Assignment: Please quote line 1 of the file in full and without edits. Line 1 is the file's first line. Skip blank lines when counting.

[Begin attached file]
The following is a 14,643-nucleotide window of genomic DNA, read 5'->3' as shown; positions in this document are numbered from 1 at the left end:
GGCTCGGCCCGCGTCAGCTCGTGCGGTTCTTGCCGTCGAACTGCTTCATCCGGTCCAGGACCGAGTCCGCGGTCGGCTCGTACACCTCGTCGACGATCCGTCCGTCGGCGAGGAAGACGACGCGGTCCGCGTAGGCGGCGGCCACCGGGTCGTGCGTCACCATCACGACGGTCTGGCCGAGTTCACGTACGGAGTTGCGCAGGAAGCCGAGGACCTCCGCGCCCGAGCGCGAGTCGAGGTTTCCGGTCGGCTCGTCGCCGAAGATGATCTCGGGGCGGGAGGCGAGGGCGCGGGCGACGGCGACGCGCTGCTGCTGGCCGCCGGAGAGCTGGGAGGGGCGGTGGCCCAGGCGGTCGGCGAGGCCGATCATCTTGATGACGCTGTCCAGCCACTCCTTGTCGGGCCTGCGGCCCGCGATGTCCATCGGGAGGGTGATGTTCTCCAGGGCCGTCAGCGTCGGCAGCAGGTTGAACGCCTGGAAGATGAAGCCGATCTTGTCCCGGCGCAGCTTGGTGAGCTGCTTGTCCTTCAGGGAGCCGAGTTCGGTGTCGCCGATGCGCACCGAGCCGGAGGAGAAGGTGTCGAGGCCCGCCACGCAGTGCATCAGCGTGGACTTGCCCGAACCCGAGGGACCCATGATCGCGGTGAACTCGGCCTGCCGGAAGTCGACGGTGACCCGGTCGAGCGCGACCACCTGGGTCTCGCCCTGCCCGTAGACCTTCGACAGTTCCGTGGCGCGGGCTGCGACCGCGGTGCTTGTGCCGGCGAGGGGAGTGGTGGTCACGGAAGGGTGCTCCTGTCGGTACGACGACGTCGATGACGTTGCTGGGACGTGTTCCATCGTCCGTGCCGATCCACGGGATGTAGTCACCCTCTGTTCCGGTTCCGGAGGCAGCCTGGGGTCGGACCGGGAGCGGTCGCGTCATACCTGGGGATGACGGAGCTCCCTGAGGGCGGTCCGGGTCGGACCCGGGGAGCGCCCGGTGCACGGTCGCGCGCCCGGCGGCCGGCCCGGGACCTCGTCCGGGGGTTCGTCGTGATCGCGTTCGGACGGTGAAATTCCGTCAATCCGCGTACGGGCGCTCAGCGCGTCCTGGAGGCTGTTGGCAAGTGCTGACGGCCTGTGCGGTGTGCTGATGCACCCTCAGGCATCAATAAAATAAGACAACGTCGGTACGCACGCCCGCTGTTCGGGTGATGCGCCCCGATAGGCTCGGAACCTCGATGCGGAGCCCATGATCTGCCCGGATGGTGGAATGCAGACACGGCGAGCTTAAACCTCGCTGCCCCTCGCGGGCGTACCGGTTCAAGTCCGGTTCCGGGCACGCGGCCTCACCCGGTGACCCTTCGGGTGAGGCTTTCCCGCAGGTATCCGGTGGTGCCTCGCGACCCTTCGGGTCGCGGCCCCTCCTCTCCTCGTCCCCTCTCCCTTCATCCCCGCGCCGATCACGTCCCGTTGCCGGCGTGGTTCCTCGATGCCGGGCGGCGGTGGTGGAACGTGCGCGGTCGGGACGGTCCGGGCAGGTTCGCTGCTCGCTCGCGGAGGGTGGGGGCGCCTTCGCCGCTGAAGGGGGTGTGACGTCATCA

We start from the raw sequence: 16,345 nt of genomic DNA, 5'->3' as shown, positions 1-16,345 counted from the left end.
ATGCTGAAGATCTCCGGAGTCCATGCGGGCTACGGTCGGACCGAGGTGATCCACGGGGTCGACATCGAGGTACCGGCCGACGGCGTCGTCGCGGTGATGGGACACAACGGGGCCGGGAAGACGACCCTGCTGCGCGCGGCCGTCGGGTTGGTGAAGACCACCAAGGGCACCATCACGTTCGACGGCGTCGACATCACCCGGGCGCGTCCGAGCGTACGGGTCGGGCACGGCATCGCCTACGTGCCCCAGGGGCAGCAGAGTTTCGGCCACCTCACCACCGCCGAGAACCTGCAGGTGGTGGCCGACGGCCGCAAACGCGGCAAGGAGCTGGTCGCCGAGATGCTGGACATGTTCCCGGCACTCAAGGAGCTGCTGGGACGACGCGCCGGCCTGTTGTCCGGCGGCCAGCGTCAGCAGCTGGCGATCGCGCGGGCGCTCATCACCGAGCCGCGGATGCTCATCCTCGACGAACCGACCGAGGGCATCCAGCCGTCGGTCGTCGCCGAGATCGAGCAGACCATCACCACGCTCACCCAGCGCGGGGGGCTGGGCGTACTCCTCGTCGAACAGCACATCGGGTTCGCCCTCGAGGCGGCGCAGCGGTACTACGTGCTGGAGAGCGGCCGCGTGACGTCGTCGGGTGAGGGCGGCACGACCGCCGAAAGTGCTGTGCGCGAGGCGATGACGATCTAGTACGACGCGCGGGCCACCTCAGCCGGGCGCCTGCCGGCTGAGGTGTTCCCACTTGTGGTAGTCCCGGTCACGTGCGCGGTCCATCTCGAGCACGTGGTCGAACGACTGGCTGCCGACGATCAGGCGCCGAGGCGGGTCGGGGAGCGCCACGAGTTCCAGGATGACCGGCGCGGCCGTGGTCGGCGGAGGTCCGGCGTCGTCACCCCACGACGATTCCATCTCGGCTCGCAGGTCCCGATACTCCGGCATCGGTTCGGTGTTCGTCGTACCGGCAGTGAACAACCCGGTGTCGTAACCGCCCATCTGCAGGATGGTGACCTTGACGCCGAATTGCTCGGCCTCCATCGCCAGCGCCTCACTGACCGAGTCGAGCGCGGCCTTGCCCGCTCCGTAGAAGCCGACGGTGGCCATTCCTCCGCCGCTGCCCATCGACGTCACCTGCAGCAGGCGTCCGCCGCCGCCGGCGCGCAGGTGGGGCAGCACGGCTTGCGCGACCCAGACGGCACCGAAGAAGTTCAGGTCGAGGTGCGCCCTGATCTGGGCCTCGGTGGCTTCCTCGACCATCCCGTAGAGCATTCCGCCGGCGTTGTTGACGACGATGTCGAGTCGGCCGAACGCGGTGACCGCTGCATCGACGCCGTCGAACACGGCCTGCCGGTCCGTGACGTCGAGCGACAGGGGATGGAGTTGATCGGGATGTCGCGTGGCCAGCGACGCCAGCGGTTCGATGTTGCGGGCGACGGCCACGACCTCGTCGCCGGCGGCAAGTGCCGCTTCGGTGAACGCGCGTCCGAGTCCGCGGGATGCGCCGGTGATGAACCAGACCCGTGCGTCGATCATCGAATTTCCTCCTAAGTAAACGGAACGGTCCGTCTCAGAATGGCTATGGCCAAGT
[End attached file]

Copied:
The following is a 14,643-nucleotide window of genomic DNA, read 5'->3' as shown; positions in this document are numbered from 1 at the left end: